Shahsanaei F, Behrooj S, Petrudi NR, Khajehbahrami F. The overall prevalence and main determinants of prolonged mechanical ventilation in patients undergoing coronary artery bypass grafting: A systematic review. Heart Views [serial online] 2023 [cited 2023 Dec 7];24:188-93. Available from: https://www.heartviews.org/text.asp?2023/24/4/188/389346
| Introduction|| |
Mechanical ventilation support is a major arm for respiratory support to maintain ventilator function in different medical and surgical conditions. This supportive strategy has a vital role in patients undergoing major surgeries such as coronary artery bypass grafting (CABG) surgery., Although the use of mechanical ventilation is needed to admit the patient to the intensive care unit (ICU), its absence may result in adverse consequences for such patients.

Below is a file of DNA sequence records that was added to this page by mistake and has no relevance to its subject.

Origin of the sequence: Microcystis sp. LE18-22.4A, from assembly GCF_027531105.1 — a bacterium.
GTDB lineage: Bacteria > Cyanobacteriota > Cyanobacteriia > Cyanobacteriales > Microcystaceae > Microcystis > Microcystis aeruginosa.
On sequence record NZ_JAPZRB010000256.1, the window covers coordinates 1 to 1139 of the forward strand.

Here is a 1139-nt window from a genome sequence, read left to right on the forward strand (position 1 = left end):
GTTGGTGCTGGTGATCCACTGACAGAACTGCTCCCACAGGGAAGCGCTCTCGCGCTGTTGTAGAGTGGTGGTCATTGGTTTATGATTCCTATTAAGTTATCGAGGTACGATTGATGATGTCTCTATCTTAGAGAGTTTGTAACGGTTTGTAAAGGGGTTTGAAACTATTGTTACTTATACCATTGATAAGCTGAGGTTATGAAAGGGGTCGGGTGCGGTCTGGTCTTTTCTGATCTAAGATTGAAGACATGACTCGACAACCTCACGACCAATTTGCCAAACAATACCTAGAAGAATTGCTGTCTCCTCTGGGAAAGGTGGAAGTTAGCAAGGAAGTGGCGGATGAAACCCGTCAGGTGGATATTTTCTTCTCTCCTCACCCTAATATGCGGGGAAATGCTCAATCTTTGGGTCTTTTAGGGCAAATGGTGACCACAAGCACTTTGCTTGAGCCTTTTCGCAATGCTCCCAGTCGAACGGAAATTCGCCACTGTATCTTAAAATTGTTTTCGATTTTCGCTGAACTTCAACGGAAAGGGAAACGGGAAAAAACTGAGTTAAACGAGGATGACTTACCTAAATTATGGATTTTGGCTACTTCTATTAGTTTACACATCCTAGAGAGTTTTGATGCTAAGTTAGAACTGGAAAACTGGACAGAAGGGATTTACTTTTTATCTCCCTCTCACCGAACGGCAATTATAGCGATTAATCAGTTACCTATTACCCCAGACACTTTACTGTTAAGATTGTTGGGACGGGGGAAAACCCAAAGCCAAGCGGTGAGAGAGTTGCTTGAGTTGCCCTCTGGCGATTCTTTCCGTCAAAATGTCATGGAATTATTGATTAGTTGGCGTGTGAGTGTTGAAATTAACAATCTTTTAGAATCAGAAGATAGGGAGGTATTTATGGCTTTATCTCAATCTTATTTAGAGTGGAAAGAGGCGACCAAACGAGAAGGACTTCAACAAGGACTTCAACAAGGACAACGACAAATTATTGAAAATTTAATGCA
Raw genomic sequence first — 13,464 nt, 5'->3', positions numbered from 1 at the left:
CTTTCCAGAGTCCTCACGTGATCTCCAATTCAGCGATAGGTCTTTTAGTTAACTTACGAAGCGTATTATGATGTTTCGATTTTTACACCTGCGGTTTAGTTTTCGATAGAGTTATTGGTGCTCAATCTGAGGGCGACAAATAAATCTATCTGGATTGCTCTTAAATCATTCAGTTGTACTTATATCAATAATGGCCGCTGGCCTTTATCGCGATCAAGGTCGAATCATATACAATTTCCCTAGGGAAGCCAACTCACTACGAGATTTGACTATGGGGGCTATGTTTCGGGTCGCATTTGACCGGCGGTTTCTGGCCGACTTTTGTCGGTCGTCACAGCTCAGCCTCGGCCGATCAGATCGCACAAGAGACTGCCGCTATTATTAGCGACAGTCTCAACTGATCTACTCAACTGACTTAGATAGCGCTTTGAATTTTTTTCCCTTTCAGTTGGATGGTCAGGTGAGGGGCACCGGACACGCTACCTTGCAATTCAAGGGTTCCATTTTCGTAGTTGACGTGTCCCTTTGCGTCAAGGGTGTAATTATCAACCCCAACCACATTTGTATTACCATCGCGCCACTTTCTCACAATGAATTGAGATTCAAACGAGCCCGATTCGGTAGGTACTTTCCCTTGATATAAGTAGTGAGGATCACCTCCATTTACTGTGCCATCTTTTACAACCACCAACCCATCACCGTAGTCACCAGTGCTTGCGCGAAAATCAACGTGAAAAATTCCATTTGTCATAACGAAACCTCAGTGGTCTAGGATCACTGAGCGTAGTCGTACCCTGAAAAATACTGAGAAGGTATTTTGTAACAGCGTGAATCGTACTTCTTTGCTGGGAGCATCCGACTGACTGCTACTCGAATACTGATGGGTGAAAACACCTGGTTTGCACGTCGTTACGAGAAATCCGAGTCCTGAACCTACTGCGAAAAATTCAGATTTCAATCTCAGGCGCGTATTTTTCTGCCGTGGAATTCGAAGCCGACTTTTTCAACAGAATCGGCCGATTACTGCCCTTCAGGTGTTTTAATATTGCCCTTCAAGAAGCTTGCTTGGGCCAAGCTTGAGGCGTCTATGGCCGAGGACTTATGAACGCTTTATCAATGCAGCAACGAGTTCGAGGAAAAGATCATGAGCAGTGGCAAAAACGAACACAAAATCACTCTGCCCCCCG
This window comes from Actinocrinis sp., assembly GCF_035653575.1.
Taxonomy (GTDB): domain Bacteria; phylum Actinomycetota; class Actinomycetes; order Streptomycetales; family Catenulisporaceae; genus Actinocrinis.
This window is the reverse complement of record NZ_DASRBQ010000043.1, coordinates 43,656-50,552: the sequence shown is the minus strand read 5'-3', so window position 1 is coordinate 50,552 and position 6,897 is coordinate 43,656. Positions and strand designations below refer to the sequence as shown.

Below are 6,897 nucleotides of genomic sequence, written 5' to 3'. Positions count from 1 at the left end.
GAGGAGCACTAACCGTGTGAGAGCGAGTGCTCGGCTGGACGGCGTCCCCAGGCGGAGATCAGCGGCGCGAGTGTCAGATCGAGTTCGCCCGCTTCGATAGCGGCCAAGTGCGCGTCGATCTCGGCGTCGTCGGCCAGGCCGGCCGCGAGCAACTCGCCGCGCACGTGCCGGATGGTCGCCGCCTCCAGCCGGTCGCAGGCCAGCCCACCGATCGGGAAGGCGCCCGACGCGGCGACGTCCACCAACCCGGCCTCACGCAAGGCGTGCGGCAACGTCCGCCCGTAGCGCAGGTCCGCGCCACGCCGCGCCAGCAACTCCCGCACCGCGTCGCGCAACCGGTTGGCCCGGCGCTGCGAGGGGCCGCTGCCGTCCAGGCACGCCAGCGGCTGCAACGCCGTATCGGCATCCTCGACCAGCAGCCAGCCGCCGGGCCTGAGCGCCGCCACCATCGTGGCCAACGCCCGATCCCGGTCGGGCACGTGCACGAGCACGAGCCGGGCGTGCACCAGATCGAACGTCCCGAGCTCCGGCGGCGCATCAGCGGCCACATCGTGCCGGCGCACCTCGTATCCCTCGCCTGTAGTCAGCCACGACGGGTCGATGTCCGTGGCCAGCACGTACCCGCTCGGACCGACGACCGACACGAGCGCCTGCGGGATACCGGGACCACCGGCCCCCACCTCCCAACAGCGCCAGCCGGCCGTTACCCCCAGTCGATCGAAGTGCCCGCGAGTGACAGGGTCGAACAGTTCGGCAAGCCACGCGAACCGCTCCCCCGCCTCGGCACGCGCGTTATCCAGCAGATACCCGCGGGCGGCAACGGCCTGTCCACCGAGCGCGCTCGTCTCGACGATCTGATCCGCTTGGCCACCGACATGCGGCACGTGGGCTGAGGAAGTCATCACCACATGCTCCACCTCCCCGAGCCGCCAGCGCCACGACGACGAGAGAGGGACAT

In most patients, respiratory support is required for <24 h and leads to a respiratory stability state and transfers the patients to the general ward; however, in some patients with respiratory instability, short-time ventilation may not result in respiratory and hemodynamic recovery needing prolonged mechanical ventilation (PMV) with an overall incidence which ranged from 2.9% to 8.6%.,
In different studies, the definition considered for PMV refers to ventilation time ranged 12–72 h., Although PMV is a routine protocol for providing vital conditions in such patients, it may also lead to adverse postoperative sequels.